Waking is waking... until it is proved
dreaming, hallucination etc.
A dream is a set of objectifications that
is always acknowledged by remembering in the
waking as having occurred in the past. Only when
the objectifications are remembered and acknowledged
in waking do they constitute a dream. Otherwise, they are only
waking with reference to the actual temporal context of their
occurrence. It is not possible to conceive the actual temporal
context of their occurrence (i.e. a present tense for dreaming)
because no one is able to make statements like "I am dreaming
now" or "I am not awake now". It is always "I
dreamt" or "I was dreaming" etc. – in
the past tense – after waking. Dreams have no validity
if we do not awake.
Sleep is an experience of not experiencing anything,
always acknowledged by remembering in the waking
as having occurred in the past. Since there are
no active objectifications in it, it cannot be
termed waking (like dream above) in the temporal
context of its actual occurrence. While asleep,
no one says "I am sleeping now" or "I
am not awake now". It is always "I
slept" meaning "I didn't know anything" after
waking, where the absence of objectifications
is clearly remembered in waking. Sleep has no
validity if we do not awake.
Although we can have experiences of fainting,
hallucinations, psychedelic episodes, deep inebriation
etc., Vedanta considers only waking, dream and
deep sleep because these are the three incidents
common to all and happening to us in our daily
As a rule, therefore, from paragraphs 1 to 3
above, it is derived that dreams and sleep need
waking to validate them. Without waking, they
are not validated.
From the language point of view, we can argue
that waking also cannot exist without dream or
sleep because one can awake to wakefulness only
from a dream or deep sleep. But, that argument
cannot stand closer scrutiny if we understand
wakefulness as a state of being aware, i.e. of
active objectifications. In that sense, at least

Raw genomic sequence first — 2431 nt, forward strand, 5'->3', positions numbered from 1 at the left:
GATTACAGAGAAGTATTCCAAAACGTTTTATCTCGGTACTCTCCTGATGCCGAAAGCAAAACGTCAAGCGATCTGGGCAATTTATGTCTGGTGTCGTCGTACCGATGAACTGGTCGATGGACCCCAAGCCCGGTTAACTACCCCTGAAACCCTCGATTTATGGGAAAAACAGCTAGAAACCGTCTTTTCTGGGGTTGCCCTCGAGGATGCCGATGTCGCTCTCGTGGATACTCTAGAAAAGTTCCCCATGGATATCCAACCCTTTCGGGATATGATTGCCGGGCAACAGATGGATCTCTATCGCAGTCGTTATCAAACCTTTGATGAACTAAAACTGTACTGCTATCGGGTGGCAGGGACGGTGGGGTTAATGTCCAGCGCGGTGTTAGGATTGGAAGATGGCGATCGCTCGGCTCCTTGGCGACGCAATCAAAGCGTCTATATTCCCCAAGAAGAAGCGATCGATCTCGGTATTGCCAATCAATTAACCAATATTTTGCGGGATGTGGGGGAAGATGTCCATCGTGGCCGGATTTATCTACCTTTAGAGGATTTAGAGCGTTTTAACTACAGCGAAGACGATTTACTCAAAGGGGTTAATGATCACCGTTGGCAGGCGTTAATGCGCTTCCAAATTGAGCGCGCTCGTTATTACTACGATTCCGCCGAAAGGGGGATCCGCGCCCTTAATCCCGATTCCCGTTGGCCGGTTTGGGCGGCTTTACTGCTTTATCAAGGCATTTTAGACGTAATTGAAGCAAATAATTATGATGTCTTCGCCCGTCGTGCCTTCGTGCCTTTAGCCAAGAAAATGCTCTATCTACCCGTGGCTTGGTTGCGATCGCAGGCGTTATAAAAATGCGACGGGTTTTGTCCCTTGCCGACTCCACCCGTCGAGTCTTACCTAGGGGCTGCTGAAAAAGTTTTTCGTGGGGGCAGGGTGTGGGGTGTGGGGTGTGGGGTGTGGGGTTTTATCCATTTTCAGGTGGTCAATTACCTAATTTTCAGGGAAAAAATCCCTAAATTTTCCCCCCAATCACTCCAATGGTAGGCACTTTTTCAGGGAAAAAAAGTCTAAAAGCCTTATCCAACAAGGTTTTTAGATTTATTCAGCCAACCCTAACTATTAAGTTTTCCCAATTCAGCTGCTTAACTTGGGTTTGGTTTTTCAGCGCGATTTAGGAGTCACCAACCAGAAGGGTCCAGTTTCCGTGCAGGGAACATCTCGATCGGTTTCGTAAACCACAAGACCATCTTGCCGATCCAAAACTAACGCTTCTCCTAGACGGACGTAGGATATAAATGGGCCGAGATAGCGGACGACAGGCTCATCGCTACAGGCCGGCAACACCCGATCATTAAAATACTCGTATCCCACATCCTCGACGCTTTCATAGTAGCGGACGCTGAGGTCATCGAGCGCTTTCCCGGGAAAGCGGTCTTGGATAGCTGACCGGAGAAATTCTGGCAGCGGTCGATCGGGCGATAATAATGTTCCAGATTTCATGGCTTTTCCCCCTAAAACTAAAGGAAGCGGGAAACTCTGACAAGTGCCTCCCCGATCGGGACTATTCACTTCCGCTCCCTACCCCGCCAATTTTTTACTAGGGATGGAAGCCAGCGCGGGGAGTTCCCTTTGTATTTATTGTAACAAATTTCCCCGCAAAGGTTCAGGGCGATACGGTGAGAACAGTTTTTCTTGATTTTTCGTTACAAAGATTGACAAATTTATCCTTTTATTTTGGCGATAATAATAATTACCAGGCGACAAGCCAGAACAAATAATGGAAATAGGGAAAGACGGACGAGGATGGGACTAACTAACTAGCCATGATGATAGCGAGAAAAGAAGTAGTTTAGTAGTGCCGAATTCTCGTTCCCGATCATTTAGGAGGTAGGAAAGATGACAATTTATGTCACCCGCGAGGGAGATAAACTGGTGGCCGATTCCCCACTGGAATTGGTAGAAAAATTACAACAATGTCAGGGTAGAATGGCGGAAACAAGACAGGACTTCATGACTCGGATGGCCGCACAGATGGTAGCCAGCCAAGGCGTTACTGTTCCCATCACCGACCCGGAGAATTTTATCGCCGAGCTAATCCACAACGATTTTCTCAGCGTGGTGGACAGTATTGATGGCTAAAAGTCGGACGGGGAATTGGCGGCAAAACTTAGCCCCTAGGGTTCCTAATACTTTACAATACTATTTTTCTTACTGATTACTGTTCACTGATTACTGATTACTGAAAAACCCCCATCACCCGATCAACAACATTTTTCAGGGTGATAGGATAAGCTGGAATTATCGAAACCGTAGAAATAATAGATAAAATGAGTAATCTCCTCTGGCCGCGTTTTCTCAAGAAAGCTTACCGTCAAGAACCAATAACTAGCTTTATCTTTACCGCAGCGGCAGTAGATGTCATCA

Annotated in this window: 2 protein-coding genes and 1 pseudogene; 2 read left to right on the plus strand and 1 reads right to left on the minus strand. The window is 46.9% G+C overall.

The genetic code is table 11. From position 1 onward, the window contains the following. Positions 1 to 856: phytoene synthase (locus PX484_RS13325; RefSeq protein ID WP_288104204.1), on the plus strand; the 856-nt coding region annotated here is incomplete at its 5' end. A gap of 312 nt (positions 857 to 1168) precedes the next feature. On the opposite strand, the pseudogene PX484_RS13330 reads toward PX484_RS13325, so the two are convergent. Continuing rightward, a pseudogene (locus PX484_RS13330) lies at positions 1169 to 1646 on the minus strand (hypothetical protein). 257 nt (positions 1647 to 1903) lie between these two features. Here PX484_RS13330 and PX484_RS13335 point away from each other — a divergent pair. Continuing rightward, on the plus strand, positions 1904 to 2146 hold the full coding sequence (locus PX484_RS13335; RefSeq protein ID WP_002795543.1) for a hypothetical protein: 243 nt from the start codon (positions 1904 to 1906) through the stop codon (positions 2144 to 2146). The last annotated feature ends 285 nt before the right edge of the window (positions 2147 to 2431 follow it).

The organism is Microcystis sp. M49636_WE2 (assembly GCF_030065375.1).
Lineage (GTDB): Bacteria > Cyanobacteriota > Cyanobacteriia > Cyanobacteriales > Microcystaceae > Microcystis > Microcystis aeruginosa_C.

theoretically, one can be awake all the time
without the incidents of dream and deep sleep.
What is unravelling in front of our eyes, therefore,
is a magnificent collage of wakefulness drawn
on a canvas of infiniteness that changes in detail
every micro-micro-second. In fact, the elements
of the collage are the fabric of the canvas itself
and not external to it. Mountainous, rocky objectifications
of the `waking', resonating and vibrant with
life, are there interspersed with glittering
`dream' lakes of immense beauty. Amidst all the
colour, brightness and cacophony, there are ominously
motionless dark patches of `deep slumber' that
do not show any details.
Yet, observe the shifting scenery closely – the
infinite canvas cannot be missed. Its fabric
is very much visible on the rocky peaks as well
as in the sheen of the lakes and, lo! even across
the blackness of slumber. The canvas exists through
every bit of the collage and, therefore, the
I am wakeful to every bit of the collage. I
am aware of the collage. I am collage-Awareness.
I am the Witness of the collage. Without me,
the collage cannot be. I am, therefore, the canvas
of infiniteness that is every bit of the collage.
I exist through and through infiniteness because
I am very much infiniteness. I am the Witness
of the collage as well as the soul of it.
If that is the Truth, then I am always awake.
I am awake in waking, I am awake in dreams and
I am equally awake in sleep. I am always wakeful
to myself. Wakefulness is my nature.
So, where is the one who thought he dreamt, snored
and awoke in a seemingly unending circle? He has
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